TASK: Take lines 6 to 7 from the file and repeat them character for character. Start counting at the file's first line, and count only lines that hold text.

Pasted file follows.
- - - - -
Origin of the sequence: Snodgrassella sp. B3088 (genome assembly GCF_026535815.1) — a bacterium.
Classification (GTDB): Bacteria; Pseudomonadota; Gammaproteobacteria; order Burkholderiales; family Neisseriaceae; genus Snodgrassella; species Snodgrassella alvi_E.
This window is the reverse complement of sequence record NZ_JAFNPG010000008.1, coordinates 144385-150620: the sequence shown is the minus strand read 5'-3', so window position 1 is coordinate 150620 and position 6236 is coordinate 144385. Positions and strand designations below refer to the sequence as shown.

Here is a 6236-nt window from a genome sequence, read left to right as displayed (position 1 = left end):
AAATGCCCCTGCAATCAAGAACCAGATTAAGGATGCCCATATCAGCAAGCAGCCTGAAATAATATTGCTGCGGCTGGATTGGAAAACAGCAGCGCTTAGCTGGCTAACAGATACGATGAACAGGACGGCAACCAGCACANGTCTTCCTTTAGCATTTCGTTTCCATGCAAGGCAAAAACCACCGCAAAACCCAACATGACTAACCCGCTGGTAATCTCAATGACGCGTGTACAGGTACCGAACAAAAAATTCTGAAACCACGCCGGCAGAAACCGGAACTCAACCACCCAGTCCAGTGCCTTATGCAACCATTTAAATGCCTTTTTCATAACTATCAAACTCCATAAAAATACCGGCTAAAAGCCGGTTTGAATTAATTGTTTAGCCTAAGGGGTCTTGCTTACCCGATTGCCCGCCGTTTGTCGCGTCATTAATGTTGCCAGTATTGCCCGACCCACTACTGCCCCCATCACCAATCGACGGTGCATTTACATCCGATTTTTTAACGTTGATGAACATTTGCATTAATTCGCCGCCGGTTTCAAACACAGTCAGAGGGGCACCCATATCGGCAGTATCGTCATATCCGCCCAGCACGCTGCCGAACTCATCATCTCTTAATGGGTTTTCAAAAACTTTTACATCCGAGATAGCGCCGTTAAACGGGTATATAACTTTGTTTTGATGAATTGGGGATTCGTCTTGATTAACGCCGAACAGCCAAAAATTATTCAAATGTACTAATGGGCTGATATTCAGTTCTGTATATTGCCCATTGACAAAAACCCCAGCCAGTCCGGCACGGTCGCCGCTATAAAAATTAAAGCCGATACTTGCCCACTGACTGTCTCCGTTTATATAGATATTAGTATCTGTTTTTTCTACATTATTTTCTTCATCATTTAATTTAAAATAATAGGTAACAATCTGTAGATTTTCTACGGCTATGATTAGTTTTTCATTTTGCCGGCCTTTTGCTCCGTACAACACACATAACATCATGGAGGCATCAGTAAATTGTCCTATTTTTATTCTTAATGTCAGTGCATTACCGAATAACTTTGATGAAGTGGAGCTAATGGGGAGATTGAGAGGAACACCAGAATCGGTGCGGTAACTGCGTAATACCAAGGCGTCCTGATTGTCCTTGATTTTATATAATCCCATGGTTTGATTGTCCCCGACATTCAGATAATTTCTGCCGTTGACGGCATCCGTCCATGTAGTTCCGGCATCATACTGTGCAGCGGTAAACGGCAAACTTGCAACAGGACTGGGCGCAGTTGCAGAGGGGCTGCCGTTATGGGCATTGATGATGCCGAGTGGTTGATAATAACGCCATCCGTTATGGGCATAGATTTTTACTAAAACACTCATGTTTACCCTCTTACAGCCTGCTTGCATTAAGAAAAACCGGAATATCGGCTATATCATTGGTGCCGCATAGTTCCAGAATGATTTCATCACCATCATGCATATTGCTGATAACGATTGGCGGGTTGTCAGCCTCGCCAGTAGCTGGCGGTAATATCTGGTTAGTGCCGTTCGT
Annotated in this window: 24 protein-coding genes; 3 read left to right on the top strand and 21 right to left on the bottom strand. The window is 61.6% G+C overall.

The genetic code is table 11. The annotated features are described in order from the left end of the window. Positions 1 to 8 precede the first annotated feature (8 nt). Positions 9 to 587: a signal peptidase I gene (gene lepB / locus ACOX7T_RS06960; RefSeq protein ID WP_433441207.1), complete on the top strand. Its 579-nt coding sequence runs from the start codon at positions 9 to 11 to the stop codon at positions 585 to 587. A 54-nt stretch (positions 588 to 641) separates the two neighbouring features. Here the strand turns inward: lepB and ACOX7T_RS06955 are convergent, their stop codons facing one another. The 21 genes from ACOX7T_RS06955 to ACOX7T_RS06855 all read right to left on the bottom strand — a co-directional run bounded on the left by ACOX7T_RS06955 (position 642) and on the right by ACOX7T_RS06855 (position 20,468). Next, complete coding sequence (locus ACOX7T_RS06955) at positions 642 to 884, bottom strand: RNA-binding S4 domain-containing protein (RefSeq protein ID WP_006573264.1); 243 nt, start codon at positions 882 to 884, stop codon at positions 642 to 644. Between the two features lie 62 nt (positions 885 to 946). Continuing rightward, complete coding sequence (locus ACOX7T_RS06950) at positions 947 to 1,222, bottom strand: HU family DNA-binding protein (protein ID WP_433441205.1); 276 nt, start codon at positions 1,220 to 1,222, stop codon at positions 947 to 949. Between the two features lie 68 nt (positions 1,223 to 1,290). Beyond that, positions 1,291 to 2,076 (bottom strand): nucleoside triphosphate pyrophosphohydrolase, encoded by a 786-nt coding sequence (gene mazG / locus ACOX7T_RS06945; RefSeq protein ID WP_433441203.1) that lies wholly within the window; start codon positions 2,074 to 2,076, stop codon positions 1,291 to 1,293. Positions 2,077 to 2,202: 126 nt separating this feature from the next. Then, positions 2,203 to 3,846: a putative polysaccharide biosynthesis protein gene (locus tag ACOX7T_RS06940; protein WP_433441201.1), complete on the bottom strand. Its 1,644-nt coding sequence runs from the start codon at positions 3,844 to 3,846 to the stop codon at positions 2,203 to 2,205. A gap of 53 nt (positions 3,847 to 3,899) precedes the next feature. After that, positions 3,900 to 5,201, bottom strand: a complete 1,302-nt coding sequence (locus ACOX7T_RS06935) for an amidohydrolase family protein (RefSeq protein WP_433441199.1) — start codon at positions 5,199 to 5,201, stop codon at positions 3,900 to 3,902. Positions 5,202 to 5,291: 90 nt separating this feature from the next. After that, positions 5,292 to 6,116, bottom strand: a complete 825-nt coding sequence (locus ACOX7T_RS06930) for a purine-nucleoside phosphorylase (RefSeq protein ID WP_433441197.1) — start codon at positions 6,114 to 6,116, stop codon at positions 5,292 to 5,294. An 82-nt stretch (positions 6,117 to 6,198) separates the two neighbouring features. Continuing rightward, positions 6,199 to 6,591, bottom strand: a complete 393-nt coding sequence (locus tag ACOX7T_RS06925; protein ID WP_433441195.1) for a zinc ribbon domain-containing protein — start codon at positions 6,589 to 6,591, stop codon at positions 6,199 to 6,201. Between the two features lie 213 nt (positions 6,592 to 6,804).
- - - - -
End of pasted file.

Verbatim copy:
Annotated in this window: 24 protein-coding genes; 3 read left to right on the top strand and 21 right to left on the bottom strand. The window is 61.6% G+C overall.

The genetic code is table 11. The annotated features are described in order from the left end of the window. Positions 1 to 8 precede the first annotated feature (8 nt). Positions 9 to 587: a signal peptidase I gene (gene lepB / locus ACOX7T_RS06960; RefSeq protein ID WP_433441207.1), complete on the top strand. Its 579-nt coding sequence runs from the start codon at positions 9 to 11 to the stop codon at positions 585 to 587. A 54-nt stretch (positions 588 to 641) separates the two neighbouring features. Here the strand turns inward: lepB and ACOX7T_RS06955 are convergent, their stop codons facing one another. The 21 genes from ACOX7T_RS06955 to ACOX7T_RS06855 all read right to left on the bottom strand — a co-directional run bounded on the left by ACOX7T_RS06955 (position 642) and on the right by ACOX7T_RS06855 (position 20,468). Next, complete coding sequence (locus ACOX7T_RS06955) at positions 642 to 884, bottom strand: RNA-binding S4 domain-containing protein (RefSeq protein ID WP_006573264.1); 243 nt, start codon at positions 882 to 884, stop codon at positions 642 to 644. Between the two features lie 62 nt (positions 885 to 946). Continuing rightward, complete coding sequence (locus ACOX7T_RS06950) at positions 947 to 1,222, bottom strand: HU family DNA-binding protein (protein ID WP_433441205.1); 276 nt, start codon at positions 1,220 to 1,222, stop codon at positions 947 to 949. Between the two features lie 68 nt (positions 1,223 to 1,290). Beyond that, positions 1,291 to 2,076 (bottom strand): nucleoside triphosphate pyrophosphohydrolase, encoded by a 786-nt coding sequence (gene mazG / locus ACOX7T_RS06945; RefSeq protein ID WP_433441203.1) that lies wholly within the window; start codon positions 2,074 to 2,076, stop codon positions 1,291 to 1,293. Positions 2,077 to 2,202: 126 nt separating this feature from the next. Then, positions 2,203 to 3,846: a putative polysaccharide biosynthesis protein gene (locus tag ACOX7T_RS06940; protein WP_433441201.1), complete on the bottom strand. Its 1,644-nt coding sequence runs from the start codon at positions 3,844 to 3,846 to the stop codon at positions 2,203 to 2,205. A gap of 53 nt (positions 3,847 to 3,899) precedes the next feature. After that, positions 3,900 to 5,201, bottom strand: a complete 1,302-nt coding sequence (locus ACOX7T_RS06935) for an amidohydrolase family protein (RefSeq protein WP_433441199.1) — start codon at positions 5,199 to 5,201, stop codon at positions 3,900 to 3,902. Positions 5,202 to 5,291: 90 nt separating this feature from the next. After that, positions 5,292 to 6,116, bottom strand: a complete 825-nt coding sequence (locus ACOX7T_RS06930) for a purine-nucleoside phosphorylase (RefSeq protein ID WP_433441197.1) — start codon at positions 6,114 to 6,116, stop codon at positions 5,292 to 5,294. An 82-nt stretch (positions 6,117 to 6,198) separates the two neighbouring features. Continuing rightward, positions 6,199 to 6,591, bottom strand: a complete 393-nt coding sequence (locus tag ACOX7T_RS06925; protein ID WP_433441195.1) for a zinc ribbon domain-containing protein — start codon at positions 6,589 to 6,591, stop codon at positions 6,199 to 6,201. Between the two features lie 213 nt (positions 6,592 to 6,804).